Bill Cosby Returning To NBC To Star In Family Comedy


#1 Cosby working on a new TV project.

"The new comedy will be built around Cosby, who will play the patriarch of a multi-generational family and, like the comedian’s

previous family sitcoms – Cosby Show and Cosby on CBS —

will channel his take on marriage and parenting. Cosby and Werner are meeting with writers on the project, which has been put on off-season development track."

I always liked the original Cosby show. It seemed more normal than a lot of the other sit-coms. The parents were not portrayed as idiots. I get the Simpsons. There is actual wit and humor in the writing. It just seemed that the Cosby script had more intelligence and depth. With Cosby losing his son Ennis to murder I can't imagine him being part of a "Stoopit" family trash-fest. Tragedies like that do something to a person. I can't imagine Cosby being part of a fart-fluid-adults r idiots show.

Hopefully it won't spiral downward into typical network fare.
I'm not sure how I feel about this. I thought his show Cosby that he did on CBS in the 1990's was a nice follow-up to The Cosby Show because it was a different feel. This just kind of seems like it would be the 2014 version of the Cosby Show. We will have to see, I guess.
Well, I would watch the "New" Cosby Show just to see what he does with it after reading his various interviews over the past few years. I think it would be pretty neat to see what messages he tries to pass on to the viewership now that he is on the back-end of life, etc!


Hmmm..well here is someones guess. Todd Leopold from CNN says...

"So what might a new Cosby sitcom look like?

Probably something like America -- whatever that is these days.

After all, TV families have always reflected our culture , even if they've sometimes been a year or two behind the times.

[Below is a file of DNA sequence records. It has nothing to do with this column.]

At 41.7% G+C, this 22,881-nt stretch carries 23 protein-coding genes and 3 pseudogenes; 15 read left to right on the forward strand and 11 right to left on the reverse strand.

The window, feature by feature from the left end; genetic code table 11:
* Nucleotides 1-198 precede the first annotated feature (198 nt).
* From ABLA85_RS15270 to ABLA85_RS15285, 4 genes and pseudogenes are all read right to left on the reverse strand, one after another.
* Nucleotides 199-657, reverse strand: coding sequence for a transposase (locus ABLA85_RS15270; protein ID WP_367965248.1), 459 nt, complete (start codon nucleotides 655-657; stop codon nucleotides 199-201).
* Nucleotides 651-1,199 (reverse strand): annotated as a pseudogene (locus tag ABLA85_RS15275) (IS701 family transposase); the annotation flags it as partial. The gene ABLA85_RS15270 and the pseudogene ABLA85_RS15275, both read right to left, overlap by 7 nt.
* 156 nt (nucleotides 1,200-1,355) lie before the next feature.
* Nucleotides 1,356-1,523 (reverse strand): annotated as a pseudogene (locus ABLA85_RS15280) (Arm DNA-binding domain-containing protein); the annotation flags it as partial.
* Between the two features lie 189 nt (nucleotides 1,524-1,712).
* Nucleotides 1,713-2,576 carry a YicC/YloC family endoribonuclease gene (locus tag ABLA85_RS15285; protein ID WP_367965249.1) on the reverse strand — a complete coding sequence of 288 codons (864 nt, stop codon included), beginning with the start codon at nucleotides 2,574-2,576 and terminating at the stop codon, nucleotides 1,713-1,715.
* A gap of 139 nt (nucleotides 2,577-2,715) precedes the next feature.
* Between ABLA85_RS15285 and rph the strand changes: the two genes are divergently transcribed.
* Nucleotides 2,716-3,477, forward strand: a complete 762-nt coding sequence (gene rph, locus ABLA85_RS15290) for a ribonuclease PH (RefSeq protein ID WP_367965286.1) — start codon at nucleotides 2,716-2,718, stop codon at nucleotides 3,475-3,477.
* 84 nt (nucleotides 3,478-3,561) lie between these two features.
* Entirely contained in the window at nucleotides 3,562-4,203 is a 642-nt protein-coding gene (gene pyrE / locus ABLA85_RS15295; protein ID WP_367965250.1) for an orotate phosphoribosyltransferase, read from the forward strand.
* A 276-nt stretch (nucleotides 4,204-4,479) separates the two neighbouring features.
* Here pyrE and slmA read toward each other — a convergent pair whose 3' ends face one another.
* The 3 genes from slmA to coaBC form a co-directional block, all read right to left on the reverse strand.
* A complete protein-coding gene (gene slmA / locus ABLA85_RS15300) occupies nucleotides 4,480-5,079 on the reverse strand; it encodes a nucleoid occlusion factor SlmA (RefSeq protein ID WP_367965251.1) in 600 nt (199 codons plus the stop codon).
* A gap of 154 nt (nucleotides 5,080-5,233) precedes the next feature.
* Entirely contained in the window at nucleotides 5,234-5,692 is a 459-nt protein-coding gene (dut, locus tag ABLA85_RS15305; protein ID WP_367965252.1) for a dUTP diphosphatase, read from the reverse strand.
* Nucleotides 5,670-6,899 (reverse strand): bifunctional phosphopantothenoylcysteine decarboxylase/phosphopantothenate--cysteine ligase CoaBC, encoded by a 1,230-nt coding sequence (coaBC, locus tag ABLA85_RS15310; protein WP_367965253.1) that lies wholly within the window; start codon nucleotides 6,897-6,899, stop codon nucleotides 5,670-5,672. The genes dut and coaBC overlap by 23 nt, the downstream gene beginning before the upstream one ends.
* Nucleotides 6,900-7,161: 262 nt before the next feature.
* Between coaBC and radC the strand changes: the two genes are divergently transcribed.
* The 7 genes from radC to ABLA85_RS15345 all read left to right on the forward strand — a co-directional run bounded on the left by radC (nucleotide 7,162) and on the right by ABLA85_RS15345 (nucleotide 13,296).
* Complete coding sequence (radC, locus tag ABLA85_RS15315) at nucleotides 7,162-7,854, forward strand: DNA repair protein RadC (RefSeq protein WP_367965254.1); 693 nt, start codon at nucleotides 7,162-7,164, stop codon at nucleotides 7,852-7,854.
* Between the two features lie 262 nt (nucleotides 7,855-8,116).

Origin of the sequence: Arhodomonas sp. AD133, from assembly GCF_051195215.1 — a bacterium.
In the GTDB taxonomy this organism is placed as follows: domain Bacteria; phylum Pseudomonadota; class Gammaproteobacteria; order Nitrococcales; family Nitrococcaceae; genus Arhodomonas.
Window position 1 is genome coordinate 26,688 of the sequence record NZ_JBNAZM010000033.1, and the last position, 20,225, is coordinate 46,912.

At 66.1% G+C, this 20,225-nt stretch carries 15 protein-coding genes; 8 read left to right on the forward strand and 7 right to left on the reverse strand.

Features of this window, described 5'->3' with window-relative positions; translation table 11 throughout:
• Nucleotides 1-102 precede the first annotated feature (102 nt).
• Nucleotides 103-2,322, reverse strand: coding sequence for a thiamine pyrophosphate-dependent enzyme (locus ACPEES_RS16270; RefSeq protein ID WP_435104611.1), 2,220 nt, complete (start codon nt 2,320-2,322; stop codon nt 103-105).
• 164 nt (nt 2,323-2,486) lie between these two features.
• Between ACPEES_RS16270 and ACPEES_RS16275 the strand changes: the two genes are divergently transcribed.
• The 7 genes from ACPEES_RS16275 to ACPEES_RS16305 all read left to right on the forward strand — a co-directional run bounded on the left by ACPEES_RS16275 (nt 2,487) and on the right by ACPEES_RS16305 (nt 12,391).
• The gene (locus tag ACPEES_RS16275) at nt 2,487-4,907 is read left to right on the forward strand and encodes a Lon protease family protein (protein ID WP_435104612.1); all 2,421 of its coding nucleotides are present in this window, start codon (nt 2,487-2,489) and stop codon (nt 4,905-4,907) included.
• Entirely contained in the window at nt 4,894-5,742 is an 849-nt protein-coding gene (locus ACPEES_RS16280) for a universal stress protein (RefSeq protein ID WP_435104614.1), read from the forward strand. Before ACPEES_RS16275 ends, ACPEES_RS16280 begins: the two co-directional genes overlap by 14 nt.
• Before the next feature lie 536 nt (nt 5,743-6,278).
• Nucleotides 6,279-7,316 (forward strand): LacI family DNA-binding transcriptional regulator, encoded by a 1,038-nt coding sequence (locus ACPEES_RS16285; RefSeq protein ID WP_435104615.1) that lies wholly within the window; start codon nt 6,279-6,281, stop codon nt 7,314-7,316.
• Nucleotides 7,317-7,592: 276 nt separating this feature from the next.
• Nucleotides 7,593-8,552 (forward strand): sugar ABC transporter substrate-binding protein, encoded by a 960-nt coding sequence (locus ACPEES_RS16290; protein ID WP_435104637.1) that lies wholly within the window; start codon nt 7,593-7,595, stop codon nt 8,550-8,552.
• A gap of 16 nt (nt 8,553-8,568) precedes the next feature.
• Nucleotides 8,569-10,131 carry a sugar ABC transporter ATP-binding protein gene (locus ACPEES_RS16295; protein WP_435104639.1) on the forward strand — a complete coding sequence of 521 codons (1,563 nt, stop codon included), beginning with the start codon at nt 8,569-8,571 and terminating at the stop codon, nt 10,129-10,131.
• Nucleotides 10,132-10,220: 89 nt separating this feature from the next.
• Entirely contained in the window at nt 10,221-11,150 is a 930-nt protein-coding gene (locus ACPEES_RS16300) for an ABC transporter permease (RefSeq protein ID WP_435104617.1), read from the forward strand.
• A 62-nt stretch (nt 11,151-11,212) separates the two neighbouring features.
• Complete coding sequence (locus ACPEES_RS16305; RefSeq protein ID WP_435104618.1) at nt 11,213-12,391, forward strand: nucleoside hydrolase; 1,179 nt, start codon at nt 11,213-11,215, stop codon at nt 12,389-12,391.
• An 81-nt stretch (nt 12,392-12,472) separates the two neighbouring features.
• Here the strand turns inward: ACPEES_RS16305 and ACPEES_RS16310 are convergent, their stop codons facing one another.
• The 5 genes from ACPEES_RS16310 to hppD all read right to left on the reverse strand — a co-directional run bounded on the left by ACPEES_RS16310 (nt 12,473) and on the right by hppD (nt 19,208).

In the 1950s, "Father Knows Best" showed off a happy nuclear family in Springfield, USA. In the 1960s, "The Dick Van Dyke Show" offered a Kennedyesque household in suburban New York. The 1970s included "The Brady Bunch," about a blended clan for a time in which divorce and second marriages were becoming commonplace. (However, divorce was still stigmatized enough that it was never revealed whether Carol Brady was a widow or a divorcee.)

In the wake of "All in the Family" and producer Norman Lear's other edgy shows, 1970s TV families took on the broader appearance of society. "Good Times" was set in a Chicago housing project; "One Day at a Time" featured a single-mother household in Indianapolis.
But TV is also nothing if not aspirational, says McClain, and Lear's unflinching sitcoms -- exceptional even in their time -- were swept aside in the 1980s.

"Television isn't very reflective of reality," she says. "There's underrepresentation of people of color, underrepresentation of many different types of people. Still today, there are very few Asian-American or Latino people on television."
Even "The Cosby Show," with its upper-class doctor and lawyer living in Brooklyn Heights, was often more aspirational than realistic, she says.

Viewers, however, apparently like aspirational.
Since the '80s, the dominant family shows have been "The Cosby Show" and "Family Ties," "Home Improvement" and "Everybody Loves Raymond," "Two and a Half Men" and "Modern Family." Some have unusual family structures -- "Modern Family," famously, includes a gay couple, an old-young husband-wife combination and several stepchildren -- but they generally feature white clans and take place in well-off circumstances.

Though there have been several sitcoms featuring people of color or folks in working-class circumstances, about the only breakout exception has been "Roseanne," Roseanne Barr's early '90s hit, which regularly reflected genuine working-class circumstances.